Frequently asked questions

Nanocentre supports manufacturers/businesses with practical, relevant information and solutions with regards to safety of nanomaterials. Nanocentre is thus a central point of information for all knowledge about nanomaterials with a focus on Dutch and Flemish companies, particularly small and medium enterprises.
 
In 2011 a survey was held among companies to investigate the safety issues of interest. The results of the survey are presented here. New (anonymized) questions can be added in future if they are of general interest to Nanocentre. 
 
The Public Health Institute of the Netherlands (RIVM) contributes to the answers of frequently asked questions regarding safety of nanomaterials.

Do I work with nanomaterials?

In general, all materials with one or more dimensions between 1 – 100 nanometres are defined as nanomaterials. However, there is much debate about the nanomaterial definition.  At present it is not legally required to include information about particle size on the safety data sheet (SDS), therefore it is not always possible to deduce from the SDS if a product contains nanomaterials. One way to find out is to ask the supplier. In addition, certain characteristics of a product or material can suggest that a product contains nanomaterial. It is also possible to perform analytical tests on a product to determine if there is a presence of nanomaterials.


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Indepth questions

Am I exposed to nanomaterials?

One can be exposed to a chemical substance in the workplace by swallowing it, via skin contact or by inhalation. Inhalation is considered to be the major route of exposure to nanomaterials. The risk of exposure to synthetic nanomaterials is deemed negligible in the case that they are used solely in closed systems, in the case where products that are used with nanomaterials are enclosed in a firm (cured) matrix, or in the case where products are manufactured using nanotechnology but without nanomaterials. Exposure to nanomaterials can occur in cases where the manufacturing process is not fully closed, during handling of nanopowders, when working with dispersions of nanomaterials, and when machining (e.g. sanding) products with nanomaterials enclosed in a firm (cured) matrix.
 
The degree of exposure needs to be established, if nanomaterial exposure can occur at the workplace. Qualitative as well as quantitative methods are available to do so. Specific, individual measurements are preferable, but, if these data are lacking, one can use data from workplaces that are comparable in working conditions and in nanomaterials used. The comparability of nanomaterials is, however, still under debate. You can contact Nanocentre for more information. Finally qualitative methods are available to estimate exposure to nanomaterials. The methods can be used to characterise exposure at the workplace and to demonstrate the presence of synthetic nanomaterials. In this way you gain insight into those processes at work which likely present the biggest risk of exposure and thus need to be prioritized in the implementation of control measures of nanomaterials.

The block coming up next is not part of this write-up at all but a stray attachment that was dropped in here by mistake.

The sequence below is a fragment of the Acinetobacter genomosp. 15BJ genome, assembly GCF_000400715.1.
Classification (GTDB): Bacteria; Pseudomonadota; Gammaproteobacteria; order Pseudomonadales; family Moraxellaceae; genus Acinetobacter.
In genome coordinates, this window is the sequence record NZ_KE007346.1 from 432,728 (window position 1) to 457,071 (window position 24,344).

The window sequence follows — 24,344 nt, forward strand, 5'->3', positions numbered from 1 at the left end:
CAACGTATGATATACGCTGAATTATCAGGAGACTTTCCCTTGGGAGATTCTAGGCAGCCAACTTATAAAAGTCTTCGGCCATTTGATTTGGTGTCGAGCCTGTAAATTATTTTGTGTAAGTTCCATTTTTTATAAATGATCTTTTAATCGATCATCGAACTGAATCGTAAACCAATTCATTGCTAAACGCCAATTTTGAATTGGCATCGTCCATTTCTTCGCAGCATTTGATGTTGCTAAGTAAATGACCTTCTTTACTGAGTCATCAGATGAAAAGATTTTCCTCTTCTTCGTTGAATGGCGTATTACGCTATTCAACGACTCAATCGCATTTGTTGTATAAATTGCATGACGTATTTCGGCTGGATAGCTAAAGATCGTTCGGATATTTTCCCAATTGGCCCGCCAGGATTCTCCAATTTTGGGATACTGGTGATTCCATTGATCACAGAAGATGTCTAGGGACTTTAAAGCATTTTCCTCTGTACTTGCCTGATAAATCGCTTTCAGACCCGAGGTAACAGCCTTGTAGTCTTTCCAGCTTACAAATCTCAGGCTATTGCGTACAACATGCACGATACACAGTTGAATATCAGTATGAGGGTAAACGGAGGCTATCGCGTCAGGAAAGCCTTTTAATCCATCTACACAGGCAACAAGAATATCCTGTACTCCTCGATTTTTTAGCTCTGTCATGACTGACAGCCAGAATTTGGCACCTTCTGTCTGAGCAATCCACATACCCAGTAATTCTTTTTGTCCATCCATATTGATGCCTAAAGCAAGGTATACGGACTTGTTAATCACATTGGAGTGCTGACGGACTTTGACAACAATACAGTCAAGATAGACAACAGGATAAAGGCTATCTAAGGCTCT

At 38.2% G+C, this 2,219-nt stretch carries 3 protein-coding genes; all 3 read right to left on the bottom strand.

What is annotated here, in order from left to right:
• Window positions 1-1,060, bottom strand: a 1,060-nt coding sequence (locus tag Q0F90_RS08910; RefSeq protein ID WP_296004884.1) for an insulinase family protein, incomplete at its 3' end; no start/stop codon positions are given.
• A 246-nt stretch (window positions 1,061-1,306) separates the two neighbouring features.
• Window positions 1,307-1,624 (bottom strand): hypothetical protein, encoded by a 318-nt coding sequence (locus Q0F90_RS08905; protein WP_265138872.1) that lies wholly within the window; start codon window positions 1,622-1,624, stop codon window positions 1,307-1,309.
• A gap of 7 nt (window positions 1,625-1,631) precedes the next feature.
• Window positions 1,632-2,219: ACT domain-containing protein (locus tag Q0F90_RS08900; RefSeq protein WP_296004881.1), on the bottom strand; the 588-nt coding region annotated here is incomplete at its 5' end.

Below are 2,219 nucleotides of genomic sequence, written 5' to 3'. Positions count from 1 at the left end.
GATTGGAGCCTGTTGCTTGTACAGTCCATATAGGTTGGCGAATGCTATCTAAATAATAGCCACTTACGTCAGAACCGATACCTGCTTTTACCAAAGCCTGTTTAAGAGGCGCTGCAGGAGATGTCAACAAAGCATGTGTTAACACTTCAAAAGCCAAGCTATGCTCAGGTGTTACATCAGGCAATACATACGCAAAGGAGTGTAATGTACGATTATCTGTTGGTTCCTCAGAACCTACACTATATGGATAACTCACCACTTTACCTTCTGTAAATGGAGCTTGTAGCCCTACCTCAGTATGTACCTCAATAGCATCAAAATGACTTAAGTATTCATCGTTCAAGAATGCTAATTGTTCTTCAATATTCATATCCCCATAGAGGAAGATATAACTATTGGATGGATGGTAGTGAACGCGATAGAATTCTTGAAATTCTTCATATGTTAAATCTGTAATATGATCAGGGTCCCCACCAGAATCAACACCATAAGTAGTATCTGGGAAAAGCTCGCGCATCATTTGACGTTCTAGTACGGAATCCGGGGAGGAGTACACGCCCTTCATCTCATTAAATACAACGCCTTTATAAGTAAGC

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Indepth questions

Can my nanomaterial cause negative health effects?

Information about adverse health effects in relation to exposure is not available for most nanomaterials. Nanomaterials are generally more reactive than non-nanomaterials due to their relatively large surface area. The increased reactivity can induce cells of the body to produce large quantities of molecules such as oxygen radicals and inflammation messengers, which can lead to tissue damage and other adverse effects. Lists with safe and non-safe nanomaterials do not exist because the toxicity of nanomaterials depends not only on the chemical composition and/or size, but also on  characteristics like shape, electrical charge, coatings and the presence of functional groups. For example, two titanium dioxide nanoparticles with the same shape and size can have different toxic effects due to  coating differences.  
 
A health limit value can be derived for nanomaterials when sufficient safety data is available. Health limit values of non-nanomaterials cannot be used because properties differ at nanoscale. Data from comparable nanomaterials can be used, but only if the nanomaterials are proven to indeed be comparable.  However, the comparability of nanomaterials is still under debate. You can contact Nanocentre for more information.
 
If a health limit value cannot be derived, methods are available to categorize nanomaterials into hazard classes. 


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Indepth questions

How to determine that I work safely with nanomaterials?

Health risks can be assessed by comparing quantitative exposure data with a limit value or preliminary nano reference value. Potential health risks can also be estimated qualitatively in case quantitative data are lacking. According to the Arbowet, an employer must take into account the occupational hygiene strategy when implementing control measures. This also applies to measures to reduce risks when working with synthetic nanoparticles. The occupational hygiene strategy is applicable when actions are taken.


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Indepth questions

Do you have more questions?

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